However I’m not easily taken in by this kind of thing and I walked down to the bus station. Here, one friendly river with whom I had quite a chat with whatever German I could remember. He sent me over to the 510 bus an while the driver was a little on the grumpy side, he put me off at the right place and pointed out the way to the hotel from there – all of 50 metres.

At the hotel, there’s no electrics for guests. All of the sockets are these two-pin mini-continental sockets and you need to buy an adapter – cost 10CHF.

We had a few words about that, and at the end of our debate she finished with "is there anything else that I can do for you?"
Well, she was in her early 20s, long blond hair, a nice shape, but I remembered where I was."No thanks. You’ll probably want me to pay for it".

old land rover snow plough zurich airport switzerlandWhen the rain stopped (did I say that it was p155ing down?) I walked back to the airport for a recce. I ended up walking past the car park for a hire company. And here parked at the back was an old Land Rover snowplough that had clearly better days.

In fact, this is quite a rarity here in Switzerland. There are all kinds of old cars in the country but mostly quite expensive and fully-restored. I can’t say that I have ever seen a vehicle in this kind of condition lying about like this.

zurich airport switzelandYes, I really did walk back to the airport. It took me all of about 15 minutes. And I’m glad that I did because it gave me an opportunity to photograph it

I discovered that a 24-hour ticket would cost me 13:20CHF to cover all of the zones that I need to get into the city, and so I duly did. Had I done that earlier, instead of paying the bus driver for the single journey, I would have been quids-in. But you have to pay to learn.

I found an all-night supermarket, lots of water, and a main-line railway station where, inter alia a train goes every evening to Budapest. I made a note of that. But I’ll tell you something – I was astonished by the number of beggars (mostly young, fit types) loitering in the streets.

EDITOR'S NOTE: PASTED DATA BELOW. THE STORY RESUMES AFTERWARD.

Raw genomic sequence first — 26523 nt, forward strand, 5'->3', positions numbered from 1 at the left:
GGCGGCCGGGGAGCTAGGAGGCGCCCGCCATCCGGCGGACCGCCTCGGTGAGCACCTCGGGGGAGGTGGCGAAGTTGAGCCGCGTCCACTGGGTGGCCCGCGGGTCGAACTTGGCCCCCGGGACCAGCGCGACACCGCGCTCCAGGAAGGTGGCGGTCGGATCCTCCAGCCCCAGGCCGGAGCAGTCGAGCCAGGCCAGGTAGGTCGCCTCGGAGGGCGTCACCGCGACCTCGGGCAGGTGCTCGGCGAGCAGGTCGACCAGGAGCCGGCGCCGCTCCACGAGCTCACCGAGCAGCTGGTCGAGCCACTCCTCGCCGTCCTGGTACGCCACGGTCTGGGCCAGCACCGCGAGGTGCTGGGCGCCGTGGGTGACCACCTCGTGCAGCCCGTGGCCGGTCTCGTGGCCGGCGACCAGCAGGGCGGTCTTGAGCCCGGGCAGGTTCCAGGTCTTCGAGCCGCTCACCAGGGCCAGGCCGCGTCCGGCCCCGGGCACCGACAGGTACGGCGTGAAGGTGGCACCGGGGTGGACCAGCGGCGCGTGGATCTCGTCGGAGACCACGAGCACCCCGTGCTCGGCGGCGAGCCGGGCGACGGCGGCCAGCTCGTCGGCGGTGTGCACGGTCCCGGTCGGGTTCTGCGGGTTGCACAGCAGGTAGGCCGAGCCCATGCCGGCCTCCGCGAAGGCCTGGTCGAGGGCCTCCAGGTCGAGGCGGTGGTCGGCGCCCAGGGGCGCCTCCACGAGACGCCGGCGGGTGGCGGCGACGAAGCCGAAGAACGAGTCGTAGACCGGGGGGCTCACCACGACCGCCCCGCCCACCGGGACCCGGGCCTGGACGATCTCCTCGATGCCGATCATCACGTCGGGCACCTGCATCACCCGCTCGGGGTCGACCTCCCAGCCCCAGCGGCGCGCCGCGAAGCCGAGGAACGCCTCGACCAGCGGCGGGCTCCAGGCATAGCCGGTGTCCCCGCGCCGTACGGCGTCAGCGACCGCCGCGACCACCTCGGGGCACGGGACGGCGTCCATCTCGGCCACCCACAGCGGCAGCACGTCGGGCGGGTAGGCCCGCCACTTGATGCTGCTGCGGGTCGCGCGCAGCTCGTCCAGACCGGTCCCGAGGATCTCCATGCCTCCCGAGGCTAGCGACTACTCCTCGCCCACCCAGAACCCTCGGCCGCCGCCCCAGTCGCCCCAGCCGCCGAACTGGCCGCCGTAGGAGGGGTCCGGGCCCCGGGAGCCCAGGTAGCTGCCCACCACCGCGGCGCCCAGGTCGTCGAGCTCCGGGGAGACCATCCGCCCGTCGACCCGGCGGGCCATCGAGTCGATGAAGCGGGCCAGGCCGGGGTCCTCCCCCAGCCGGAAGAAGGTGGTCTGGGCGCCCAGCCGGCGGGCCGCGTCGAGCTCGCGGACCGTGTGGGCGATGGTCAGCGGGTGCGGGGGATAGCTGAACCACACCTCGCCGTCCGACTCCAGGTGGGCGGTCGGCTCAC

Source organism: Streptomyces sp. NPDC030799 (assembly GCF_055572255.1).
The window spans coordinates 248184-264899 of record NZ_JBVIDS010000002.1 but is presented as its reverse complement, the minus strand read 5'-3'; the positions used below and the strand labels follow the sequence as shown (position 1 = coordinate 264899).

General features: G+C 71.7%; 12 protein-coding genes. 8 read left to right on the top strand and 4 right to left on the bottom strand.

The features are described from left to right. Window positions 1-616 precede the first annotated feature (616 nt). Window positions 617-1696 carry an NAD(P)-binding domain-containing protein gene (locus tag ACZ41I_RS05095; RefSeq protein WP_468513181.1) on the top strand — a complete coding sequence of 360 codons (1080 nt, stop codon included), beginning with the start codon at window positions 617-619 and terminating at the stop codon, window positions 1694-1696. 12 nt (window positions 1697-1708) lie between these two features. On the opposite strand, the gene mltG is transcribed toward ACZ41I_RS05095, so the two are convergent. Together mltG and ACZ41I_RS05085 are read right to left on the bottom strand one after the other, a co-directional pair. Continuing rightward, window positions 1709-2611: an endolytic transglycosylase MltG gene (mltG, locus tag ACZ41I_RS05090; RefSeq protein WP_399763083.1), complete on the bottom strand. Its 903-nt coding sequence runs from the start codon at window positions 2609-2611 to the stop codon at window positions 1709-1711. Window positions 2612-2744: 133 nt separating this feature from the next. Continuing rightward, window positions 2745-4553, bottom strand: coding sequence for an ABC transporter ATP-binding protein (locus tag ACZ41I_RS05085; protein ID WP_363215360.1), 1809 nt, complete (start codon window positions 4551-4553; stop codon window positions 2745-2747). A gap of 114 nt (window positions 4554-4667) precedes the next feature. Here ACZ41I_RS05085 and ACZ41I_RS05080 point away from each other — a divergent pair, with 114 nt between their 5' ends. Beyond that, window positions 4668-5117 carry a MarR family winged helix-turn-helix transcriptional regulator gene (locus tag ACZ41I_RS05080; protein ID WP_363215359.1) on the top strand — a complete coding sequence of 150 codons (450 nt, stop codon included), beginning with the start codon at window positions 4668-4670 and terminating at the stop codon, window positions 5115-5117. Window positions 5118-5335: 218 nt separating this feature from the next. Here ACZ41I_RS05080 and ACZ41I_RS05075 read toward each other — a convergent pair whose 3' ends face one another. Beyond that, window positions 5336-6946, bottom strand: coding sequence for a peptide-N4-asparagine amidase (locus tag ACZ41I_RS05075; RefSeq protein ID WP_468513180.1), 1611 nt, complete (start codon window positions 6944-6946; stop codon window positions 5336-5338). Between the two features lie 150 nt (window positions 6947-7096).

zurich city centre by night switzerland

Another thing that I noticed was that allbut one of my night-time images of Zurich didn’t come out. I’d gone into the city with the intention of trying out the camera on the phone at night in an urban environment, and the result has not been succeesful. The daytime ones work fine as you can see, because everything to date has been taken with that.

And on the way in, I noticed at the Haldenbach tram stop an imbiss type of place so I leapt off the tram (such are the advantages of a 24-hour tram ticket) and yes, they did indeed sell falafel.

So I’m fed and watered and ready to bed. But I’m struggling to come to terms with Swiss prices.

Thursday 13 August 2015 – FOR THE FIRST TIME IN MY LIFE …

…I’m ready well in advance of time to go.

Well, I’m not. I have been looking for three days for the $200 that I drew out of my Canadian Bank before leaving last October, so I’m having to go without it. And now I know why I drew it all out too. My Canadian bank card expired back in May!

So I hope that my European cards work, otherwise I’m going to have a couple of problems.

Mind you, it was touch and go that I got here in time this morning. I’d been out in Eastern Europe in a city that straddled the border between the East and the West. I was in the east with a party of people (as it happened, people with whom I worked in Stoke on Trent) and we were in a coach or a train that wasn’t moving but the seats were comfortable. Anyway, who should turn up but Nerina, with her Afro haircut of the early 90s. She sat next to me and ended up sharing my bunk, and I could see all of the people looking around and quizzing each other as to who she was.

I asked her how she had made it over to here – did she come by rail through the East, because I was interested in the trains that she might have seen, but she had come to the railway station in the West and walked across the border, which disappointed me.

So first job was the washing up. And that was when I made a startling discovery – that I had brought some water up last night to do the washing-up, and then left it on the side and went to bed. I’m definitely getting old, aren’t I?